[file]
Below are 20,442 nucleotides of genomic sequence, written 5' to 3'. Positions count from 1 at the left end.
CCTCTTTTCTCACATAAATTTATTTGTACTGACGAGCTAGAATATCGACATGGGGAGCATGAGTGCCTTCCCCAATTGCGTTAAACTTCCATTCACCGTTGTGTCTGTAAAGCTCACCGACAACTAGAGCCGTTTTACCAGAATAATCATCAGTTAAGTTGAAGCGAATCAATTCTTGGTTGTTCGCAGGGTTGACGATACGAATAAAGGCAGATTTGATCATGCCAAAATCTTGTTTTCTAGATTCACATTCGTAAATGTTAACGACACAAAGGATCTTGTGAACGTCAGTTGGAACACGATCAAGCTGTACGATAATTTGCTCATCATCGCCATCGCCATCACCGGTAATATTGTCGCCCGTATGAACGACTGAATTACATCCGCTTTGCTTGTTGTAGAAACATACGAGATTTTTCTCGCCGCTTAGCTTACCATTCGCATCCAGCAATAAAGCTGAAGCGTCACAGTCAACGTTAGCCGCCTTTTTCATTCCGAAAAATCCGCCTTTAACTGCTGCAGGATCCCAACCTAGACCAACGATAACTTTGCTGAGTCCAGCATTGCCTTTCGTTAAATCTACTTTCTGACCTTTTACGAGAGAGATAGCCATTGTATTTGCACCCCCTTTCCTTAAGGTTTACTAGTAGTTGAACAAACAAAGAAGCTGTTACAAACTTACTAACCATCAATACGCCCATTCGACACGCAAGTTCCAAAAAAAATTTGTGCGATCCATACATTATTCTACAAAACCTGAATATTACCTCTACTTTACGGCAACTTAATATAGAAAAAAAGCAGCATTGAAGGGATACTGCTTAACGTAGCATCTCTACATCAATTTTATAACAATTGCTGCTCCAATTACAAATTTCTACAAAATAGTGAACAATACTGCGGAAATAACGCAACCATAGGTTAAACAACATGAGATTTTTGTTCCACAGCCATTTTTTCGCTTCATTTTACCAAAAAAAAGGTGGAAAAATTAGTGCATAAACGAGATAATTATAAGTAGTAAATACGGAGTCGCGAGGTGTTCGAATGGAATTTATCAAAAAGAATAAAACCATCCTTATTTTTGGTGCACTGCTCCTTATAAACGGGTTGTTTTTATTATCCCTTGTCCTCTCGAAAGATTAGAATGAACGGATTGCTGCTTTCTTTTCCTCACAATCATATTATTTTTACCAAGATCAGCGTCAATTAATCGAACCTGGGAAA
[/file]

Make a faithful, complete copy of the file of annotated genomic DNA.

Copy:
Below are 20,442 nucleotides of genomic sequence, written 5' to 3'. Positions count from 1 at the left end.
CCTCTTTTCTCACATAAATTTATTTGTACTGACGAGCTAGAATATCGACATGGGGAGCATGAGTGCCTTCCCCAATTGCGTTAAACTTCCATTCACCGTTGTGTCTGTAAAGCTCACCGACAACTAGAGCCGTTTTACCAGAATAATCATCAGTTAAGTTGAAGCGAATCAATTCTTGGTTGTTCGCAGGGTTGACGATACGAATAAAGGCAGATTTGATCATGCCAAAATCTTGTTTTCTAGATTCACATTCGTAAATGTTAACGACACAAAGGATCTTGTGAACGTCAGTTGGAACACGATCAAGCTGTACGATAATTTGCTCATCATCGCCATCGCCATCACCGGTAATATTGTCGCCCGTATGAACGACTGAATTACATCCGCTTTGCTTGTTGTAGAAACATACGAGATTTTTCTCGCCGCTTAGCTTACCATTCGCATCCAGCAATAAAGCTGAAGCGTCACAGTCAACGTTAGCCGCCTTTTTCATTCCGAAAAATCCGCCTTTAACTGCTGCAGGATCCCAACCTAGACCAACGATAACTTTGCTGAGTCCAGCATTGCCTTTCGTTAAATCTACTTTCTGACCTTTTACGAGAGAGATAGCCATTGTATTTGCACCCCCTTTCCTTAAGGTTTACTAGTAGTTGAACAAACAAAGAAGCTGTTACAAACTTACTAACCATCAATACGCCCATTCGACACGCAAGTTCCAAAAAAAATTTGTGCGATCCATACATTATTCTACAAAACCTGAATATTACCTCTACTTTACGGCAACTTAATATAGAAAAAAAGCAGCATTGAAGGGATACTGCTTAACGTAGCATCTCTACATCAATTTTATAACAATTGCTGCTCCAATTACAAATTTCTACAAAATAGTGAACAATACTGCGGAAATAACGCAACCATAGGTTAAACAACATGAGATTTTTGTTCCACAGCCATTTTTTCGCTTCATTTTACCAAAAAAAAGGTGGAAAAATTAGTGCATAAACGAGATAATTATAAGTAGTAAATACGGAGTCGCGAGGTGTTCGAATGGAATTTATCAAAAAGAATAAAACCATCCTTATTTTTGGTGCACTGCTCCTTATAAACGGGTTGTTTTTATTATCCCTTGTCCTCTCGAAAGATTAGAATGAACGGATTGCTGCTTTCTTTTCCTCACAATCATATTATTTTTACCAAGATCAGCGTCAATTAATCGAACCTGGGAAA